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Venture Capital Valuation Method

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The funds of Venture Capital use a specific valuation methodology called the Venture Capital Method (Venture Capital Method, VC Method).

This type of investment appears in a very early stage of the project, occurring when it needs significant investments (from half a million euros to a few million) and the typical source of funding is often a Venture Capital fund. The Venture capital seeks to profit from its investments through the future sale of its stake, thus being a temporary shareholder in the company.

Why traditional valuation methods do not work for Venture Capital?

In the case of technology companies, this Venture Capital Valuation Method is better suited to their nature. Other forms of valuation such as discounted cash flow or valuation by comparables are not as valid for the following reasons:

  • The uncertainty that accompanies a start-up's business plan is such that any discounted cash flow valuation is unfeasible.
  • As soon as the financing round is carried out, the Venture Capital faces more risk. If there are different rounds, there will be different discount rates, something that the discounted cash flow valuation method also does not adapt well to.
  • Valuation by comparables is not very useful either, because at the stage the start-up is at, there are no comparables either.

How does the Venture Capital method work?

The Venture Capital Method is the most appropriate. This method is based on a backward-looking valuation. First, the VC must estimate the value of the company at the time of the future sale of the company. For this purpose, traditional valuation methods such as discounted cash flows and/or, most often, multiples can be used.

Secondly, it is necessary to consider what % stake the VC expects to have at the time of the sale. The percentage stake will depend on two factors:

  • From the outcome of the negotiation with the entrepreneur, it is common for the result of this agreement to be accompanied by clauses (ratchets) through which the participation of the entrepreneur and the VC is adjusted over time based on certain milestones achieved by the company.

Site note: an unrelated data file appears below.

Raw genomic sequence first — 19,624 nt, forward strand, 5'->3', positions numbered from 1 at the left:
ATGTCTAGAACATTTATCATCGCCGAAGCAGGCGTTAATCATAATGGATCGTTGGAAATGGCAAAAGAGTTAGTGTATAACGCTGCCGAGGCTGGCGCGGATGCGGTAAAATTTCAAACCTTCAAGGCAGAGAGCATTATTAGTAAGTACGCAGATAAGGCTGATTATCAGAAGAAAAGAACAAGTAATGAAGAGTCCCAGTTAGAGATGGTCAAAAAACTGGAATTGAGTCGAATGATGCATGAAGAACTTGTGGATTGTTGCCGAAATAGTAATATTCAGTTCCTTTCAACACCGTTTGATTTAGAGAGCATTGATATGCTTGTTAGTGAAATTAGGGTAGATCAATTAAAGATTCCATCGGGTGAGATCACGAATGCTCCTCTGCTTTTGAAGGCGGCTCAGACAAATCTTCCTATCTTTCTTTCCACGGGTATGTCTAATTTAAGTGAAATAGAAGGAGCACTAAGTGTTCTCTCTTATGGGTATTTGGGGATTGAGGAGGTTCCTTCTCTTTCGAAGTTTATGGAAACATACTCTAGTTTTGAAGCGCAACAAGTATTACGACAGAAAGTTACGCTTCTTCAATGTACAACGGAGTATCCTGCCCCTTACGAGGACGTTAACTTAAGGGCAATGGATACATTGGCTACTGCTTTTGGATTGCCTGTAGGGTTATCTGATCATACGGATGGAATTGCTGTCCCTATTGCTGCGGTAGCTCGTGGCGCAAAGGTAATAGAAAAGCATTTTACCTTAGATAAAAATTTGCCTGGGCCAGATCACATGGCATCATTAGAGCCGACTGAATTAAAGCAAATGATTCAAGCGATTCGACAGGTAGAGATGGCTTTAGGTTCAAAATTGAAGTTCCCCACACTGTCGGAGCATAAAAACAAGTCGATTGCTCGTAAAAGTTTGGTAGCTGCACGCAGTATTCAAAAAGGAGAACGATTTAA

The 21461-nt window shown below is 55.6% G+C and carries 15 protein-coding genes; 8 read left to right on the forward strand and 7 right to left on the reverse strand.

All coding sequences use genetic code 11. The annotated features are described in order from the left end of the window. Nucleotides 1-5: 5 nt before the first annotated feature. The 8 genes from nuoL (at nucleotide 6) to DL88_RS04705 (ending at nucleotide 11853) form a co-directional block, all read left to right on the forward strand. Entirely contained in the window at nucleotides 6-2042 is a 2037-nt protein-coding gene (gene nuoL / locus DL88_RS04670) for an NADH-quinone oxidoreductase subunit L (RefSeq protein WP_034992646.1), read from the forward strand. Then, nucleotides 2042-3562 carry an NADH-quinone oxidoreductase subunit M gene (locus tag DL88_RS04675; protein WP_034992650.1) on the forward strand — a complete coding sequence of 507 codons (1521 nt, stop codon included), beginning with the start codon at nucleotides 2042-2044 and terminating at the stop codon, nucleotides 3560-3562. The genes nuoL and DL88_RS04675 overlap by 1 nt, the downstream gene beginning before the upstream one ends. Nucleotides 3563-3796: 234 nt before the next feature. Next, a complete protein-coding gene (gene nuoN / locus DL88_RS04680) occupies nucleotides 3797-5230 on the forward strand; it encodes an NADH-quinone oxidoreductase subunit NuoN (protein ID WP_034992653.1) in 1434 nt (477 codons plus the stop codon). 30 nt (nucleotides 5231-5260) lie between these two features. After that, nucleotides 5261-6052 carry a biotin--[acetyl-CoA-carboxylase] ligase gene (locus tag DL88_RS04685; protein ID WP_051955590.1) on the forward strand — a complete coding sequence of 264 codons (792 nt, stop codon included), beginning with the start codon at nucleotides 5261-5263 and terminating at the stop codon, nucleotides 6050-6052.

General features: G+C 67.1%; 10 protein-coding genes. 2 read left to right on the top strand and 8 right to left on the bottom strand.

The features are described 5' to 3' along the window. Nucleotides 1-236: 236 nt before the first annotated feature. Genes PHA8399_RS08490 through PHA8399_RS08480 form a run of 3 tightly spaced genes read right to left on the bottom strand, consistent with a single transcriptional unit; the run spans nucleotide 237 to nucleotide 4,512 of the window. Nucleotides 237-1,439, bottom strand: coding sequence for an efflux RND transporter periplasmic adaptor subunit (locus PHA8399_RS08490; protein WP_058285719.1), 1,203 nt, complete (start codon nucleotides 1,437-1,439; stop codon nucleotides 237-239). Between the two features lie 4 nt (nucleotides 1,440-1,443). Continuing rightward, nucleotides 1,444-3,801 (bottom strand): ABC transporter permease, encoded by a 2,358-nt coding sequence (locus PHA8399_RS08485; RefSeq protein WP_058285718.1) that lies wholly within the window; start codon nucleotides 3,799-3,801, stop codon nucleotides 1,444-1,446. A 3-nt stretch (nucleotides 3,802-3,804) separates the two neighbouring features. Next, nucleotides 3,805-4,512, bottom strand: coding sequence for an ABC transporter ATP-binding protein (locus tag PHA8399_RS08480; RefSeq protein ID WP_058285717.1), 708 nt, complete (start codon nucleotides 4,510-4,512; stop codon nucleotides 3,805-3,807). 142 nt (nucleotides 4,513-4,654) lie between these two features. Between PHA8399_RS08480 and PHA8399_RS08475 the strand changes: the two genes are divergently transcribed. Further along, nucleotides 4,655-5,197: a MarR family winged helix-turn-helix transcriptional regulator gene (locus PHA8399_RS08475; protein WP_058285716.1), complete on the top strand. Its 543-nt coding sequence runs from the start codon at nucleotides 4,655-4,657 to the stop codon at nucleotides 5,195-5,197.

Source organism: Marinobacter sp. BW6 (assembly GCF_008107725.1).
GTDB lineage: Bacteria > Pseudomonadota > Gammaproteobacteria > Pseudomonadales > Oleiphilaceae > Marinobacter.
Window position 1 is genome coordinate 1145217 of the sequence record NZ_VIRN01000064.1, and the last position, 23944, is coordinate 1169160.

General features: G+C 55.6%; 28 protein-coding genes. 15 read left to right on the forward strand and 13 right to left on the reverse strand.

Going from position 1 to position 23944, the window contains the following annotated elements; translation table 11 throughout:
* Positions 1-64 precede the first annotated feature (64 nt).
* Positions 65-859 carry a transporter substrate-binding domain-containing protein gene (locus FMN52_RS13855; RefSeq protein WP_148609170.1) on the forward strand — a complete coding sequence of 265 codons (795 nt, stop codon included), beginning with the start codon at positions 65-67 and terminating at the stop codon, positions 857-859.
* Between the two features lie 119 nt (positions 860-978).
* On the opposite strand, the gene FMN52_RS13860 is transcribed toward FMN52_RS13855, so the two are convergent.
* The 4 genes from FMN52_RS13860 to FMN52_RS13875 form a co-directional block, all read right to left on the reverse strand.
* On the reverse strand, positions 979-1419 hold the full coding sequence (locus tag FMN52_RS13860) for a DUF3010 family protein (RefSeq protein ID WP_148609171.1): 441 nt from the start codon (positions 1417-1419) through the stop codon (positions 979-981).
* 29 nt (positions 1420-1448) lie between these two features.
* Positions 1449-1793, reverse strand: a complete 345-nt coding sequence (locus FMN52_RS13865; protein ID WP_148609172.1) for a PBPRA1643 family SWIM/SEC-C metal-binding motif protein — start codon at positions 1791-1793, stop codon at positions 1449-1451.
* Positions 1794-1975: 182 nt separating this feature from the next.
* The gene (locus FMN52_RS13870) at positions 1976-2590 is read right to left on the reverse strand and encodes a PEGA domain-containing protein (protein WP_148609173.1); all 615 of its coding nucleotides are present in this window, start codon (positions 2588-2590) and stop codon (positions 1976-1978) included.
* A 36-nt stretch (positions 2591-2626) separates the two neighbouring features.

• Of the contributions in subsequent funding rounds and at what valuations new VCs come in.

In the third step, the VC must determine its required return. In reality, Venture Capital funds do not think in terms of required return but in terms of multiplier (number of times their investment will be multiplied at the time of exit) and how many years will need to elapse from the time of investment to the time of exit. It is natural that early stage funds require multipliers of 10 times, later stage Venture Capital funds require lower multipliers, as the investment risk has been considerably reduced and the company is closer to being sold.


Finally, once the multiplier has been chosen, the multiplier required by the VC should be compared with the multiplier offered by the investment. If it is higher, you will be inclined to make a positive investment decision; if it is lower, you will not.

Factors to consider with the Venture Capital method

Venture Capital method presents numerous deficiencies. Firstly, this method requires trust in the project's growth and future revenues. As highlighted, the valuation method based on the company's future revenues is extremely difficult and speculative.

All of these identified nuances, which are based on market valuations, make this method less certain. Finally, the discount rate of return or multiples required by investors is a subjective benchmark as it is derived from the risk perceived by a given investor and, to date, there is no fixed method for allocating the risk associated with the business. Therefore, the Venture Capital approach can produce wildly varying results among investors.

For all these reasons, it is prudent to rely on the knowledge of an business valuation expert when entering into such transactions.